WASHINGTON -- The law firm and the congressional committee that investigated drugs in baseball are fighting Roger Clemens over access to evidence collected against him, a development that could delay the trial on charges he lied about being a user.
The House Oversight and Government Reform Committee and the firm that produced the Mitchell report filed motions in federal court in Washington on Friday to quash Clemens' subpoenas. Clemens wants to see their evidence acccusing him of using steroids and human growth hormone, likely looking for weaknesses or inconsistencies in witness testimony to defend himself in the criminal trial scheduled for July.
In 2006, Major League Baseball commissioner Bud Selig hired former Sen. George Mitchell and the DLA Piper firm he worked for at the time to investigate allegations that players used drugs. The Mitchell report, issued Dec. 13, 2007, accused several players including Clemens.
The House committee held hearings on the report in February 2008. Clemens testified that he never used performance-enhancing drugs during 23 seasons, in which he recorded 354 wins and 4,672 strikeouts and won seven Cy Young Awards. Prosecutors say evidence proves that he did and charged him with perjury, false statement and obstruction of Congress.
Clemens wants DLA Piper to turn over material related to its interviews with his longtime personal trainer Brian McNamee, who told investigators he injected Clemens with performance-enhancing drugs; admitted steroid user and retired player Jose Canseco; and former New York Mets clubhouse attendant Kirk Radomski, who McNamee said provided the drugs Clemens used.
Clemens' subpoena to the committee covers its communications with those three men and 17 other people, including retired baseball players Chuck Knoblauch, C.J. Nitkowski and Andy Pettitte and staff from all four teams Clemens played for -- the Boston Red Sox, Toronto Blue Jays, New York Yankees and Houston Astros.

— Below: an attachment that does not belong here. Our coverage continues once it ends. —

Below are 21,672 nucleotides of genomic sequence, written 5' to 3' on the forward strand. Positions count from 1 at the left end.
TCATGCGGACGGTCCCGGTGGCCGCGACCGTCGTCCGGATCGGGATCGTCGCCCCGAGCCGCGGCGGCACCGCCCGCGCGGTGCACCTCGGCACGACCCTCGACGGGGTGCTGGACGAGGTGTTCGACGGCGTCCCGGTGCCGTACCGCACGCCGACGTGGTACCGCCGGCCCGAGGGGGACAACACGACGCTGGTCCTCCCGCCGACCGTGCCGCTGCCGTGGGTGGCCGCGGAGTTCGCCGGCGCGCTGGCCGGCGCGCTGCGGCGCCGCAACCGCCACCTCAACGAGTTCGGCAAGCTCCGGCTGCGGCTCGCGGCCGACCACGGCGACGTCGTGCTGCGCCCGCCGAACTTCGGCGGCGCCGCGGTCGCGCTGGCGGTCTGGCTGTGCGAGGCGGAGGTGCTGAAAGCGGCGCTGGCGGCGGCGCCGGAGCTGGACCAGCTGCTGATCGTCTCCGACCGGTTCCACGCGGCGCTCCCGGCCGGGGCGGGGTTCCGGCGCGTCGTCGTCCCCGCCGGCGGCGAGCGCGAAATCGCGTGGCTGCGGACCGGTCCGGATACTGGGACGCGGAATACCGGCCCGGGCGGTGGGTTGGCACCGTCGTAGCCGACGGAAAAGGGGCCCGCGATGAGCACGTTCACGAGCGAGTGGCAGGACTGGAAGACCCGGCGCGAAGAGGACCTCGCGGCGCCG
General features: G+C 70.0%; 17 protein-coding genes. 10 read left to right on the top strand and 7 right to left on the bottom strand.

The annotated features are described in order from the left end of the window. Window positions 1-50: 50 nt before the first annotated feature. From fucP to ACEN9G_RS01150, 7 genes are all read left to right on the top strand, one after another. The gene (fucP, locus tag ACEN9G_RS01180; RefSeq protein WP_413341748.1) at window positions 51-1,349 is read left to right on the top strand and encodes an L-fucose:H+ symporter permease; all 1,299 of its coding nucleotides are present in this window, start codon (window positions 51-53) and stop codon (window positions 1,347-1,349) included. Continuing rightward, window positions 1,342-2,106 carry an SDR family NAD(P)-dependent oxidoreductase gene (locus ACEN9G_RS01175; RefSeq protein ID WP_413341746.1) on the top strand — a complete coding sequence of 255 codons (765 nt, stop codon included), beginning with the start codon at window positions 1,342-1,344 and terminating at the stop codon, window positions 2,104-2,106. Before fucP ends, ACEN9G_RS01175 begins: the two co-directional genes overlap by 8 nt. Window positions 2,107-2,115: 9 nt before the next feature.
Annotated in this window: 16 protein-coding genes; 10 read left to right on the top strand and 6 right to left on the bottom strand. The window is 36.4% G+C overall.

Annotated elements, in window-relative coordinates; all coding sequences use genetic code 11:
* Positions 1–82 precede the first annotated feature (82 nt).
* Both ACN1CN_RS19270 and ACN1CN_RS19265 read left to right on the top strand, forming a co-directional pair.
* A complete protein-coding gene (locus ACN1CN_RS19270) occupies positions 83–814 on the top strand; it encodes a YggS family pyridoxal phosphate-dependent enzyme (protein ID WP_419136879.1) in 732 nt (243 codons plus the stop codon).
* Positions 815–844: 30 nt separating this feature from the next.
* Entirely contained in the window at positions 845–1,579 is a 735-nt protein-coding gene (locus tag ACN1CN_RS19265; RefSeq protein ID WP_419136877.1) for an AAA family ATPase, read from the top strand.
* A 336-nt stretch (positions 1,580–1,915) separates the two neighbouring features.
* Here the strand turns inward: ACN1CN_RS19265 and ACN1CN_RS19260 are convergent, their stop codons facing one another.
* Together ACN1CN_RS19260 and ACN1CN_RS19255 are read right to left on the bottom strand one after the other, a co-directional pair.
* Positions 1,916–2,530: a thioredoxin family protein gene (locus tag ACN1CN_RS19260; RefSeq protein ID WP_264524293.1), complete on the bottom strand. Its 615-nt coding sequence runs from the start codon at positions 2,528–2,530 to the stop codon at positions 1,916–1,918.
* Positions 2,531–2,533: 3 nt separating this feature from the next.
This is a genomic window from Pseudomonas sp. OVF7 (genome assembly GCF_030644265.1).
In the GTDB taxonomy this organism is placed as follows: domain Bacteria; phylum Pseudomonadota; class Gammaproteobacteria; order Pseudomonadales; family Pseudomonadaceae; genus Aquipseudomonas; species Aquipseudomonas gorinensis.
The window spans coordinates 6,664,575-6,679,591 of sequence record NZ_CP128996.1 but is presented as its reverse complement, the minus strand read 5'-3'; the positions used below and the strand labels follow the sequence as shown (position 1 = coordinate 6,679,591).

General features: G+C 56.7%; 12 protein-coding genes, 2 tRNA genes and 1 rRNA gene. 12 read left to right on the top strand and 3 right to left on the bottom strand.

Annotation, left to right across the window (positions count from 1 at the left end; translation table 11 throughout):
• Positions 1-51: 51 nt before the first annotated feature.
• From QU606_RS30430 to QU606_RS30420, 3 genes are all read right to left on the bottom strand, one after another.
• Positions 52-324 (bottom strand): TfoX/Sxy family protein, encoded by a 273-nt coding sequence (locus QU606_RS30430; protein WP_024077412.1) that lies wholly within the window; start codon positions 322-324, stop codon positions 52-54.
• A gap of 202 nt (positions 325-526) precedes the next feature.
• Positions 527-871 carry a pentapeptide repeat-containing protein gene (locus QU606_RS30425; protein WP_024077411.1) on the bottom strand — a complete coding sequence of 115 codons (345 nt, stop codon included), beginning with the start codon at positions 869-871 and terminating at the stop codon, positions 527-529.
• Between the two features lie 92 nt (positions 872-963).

The firm said most of the material Clemens is seeking is covered by attorney-client privilege. The committee said its evidence is protected by the constitutional separation of powers between the legislative and judicial branches.
The House counsel's office argued that the committee has already provided all witness statements, including interview transcripts, declarations, affidavits and letters for all the witnesses Clemens cited. The exception was Radomski because he never made a statement to the committee. But the committee wants to keep its internal notes, memos and communications out of the criminal matter.
The firm said it found 25 documents that would fall under the subpoena. It said it turned over five documents to Clemens, including a letter to Canseco requesting his cooperation, an email exchange with Canseco's attorney setting dates for an interview, a letter Mitchell sent to Canseco's attorney requesting access to his medical data, a declaration that a DLA Piper attorney wrote regarding the firm's interviews of McNamee and a letter to Radomski reimbursing him for $36 in parking fees.
But the firm argued the judge should prevent Clemens from having access to 20 internal documents, including notes and memos from their interviews with the three men and a summary of a telephone discussion with Canseco's attorney about Canseco's online drug purchases.
U.S. District Judge Reggie Walton has scheduled an April 21 hearing for arguments over the subpoenas. Walton predicted that the dispute could end up in appeals court, but he hoped it wouldn't further delay the trial that has already been pushed back three months so Clemens' legal team can review voluminous evidence already turned over.